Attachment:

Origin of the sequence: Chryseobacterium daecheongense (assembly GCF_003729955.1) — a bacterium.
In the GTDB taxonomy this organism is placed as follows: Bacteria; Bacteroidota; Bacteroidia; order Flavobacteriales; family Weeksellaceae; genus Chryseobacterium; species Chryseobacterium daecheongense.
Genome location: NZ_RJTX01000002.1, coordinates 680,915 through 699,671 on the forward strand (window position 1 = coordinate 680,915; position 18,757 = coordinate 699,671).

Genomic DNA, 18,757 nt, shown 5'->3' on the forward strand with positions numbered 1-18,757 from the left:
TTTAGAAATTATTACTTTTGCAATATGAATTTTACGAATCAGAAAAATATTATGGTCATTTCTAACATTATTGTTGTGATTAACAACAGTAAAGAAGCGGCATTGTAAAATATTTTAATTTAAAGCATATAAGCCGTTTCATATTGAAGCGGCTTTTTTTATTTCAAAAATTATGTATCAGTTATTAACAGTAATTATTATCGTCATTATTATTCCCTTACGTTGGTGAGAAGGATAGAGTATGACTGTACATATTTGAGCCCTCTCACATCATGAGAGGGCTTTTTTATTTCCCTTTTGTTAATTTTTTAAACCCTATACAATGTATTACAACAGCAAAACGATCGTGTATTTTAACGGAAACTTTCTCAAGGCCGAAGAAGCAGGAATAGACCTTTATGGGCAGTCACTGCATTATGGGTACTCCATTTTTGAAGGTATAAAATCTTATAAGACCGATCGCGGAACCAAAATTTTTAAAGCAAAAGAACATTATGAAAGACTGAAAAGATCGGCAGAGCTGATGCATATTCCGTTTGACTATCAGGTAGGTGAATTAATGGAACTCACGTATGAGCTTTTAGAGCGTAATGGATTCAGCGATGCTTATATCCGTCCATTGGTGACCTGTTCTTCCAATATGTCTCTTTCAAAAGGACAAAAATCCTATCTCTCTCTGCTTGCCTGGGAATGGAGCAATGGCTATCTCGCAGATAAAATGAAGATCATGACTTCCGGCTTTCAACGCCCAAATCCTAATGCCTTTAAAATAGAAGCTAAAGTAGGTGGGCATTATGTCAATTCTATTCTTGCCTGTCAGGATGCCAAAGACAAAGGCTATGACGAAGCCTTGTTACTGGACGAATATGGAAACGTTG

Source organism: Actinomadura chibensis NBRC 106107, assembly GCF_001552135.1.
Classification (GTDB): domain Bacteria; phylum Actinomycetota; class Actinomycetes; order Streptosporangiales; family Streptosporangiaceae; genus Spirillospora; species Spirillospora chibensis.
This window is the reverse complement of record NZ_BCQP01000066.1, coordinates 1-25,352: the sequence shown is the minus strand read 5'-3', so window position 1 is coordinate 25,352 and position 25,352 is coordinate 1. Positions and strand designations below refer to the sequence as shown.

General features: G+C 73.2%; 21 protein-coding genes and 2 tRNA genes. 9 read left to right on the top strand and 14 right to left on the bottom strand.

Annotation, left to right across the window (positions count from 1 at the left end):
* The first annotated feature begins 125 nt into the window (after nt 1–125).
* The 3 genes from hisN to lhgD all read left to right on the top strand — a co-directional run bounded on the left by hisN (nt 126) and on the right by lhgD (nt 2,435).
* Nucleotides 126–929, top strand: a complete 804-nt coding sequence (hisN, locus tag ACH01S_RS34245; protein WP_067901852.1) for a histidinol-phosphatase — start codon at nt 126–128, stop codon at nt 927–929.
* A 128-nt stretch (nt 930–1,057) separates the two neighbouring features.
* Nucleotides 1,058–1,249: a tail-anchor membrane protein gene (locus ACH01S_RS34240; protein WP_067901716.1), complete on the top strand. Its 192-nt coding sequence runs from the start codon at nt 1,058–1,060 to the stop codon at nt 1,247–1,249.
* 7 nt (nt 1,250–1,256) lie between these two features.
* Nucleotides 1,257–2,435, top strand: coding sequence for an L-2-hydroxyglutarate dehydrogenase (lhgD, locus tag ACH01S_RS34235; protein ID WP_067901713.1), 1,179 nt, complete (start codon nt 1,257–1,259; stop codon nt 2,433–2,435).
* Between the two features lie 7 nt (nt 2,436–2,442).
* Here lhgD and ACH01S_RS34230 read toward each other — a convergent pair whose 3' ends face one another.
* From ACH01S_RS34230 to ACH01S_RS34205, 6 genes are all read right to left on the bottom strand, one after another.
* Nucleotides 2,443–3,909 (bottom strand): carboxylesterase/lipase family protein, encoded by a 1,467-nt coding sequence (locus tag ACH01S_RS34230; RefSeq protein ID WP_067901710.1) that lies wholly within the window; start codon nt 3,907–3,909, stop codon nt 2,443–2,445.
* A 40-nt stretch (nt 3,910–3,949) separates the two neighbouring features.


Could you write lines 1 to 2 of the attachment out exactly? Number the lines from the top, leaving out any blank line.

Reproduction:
Origin of the sequence: Chryseobacterium daecheongense (assembly GCF_003729955.1) — a bacterium.
In the GTDB taxonomy this organism is placed as follows: Bacteria; Bacteroidota; Bacteroidia; order Flavobacteriales; family Weeksellaceae; genus Chryseobacterium; species Chryseobacterium daecheongense.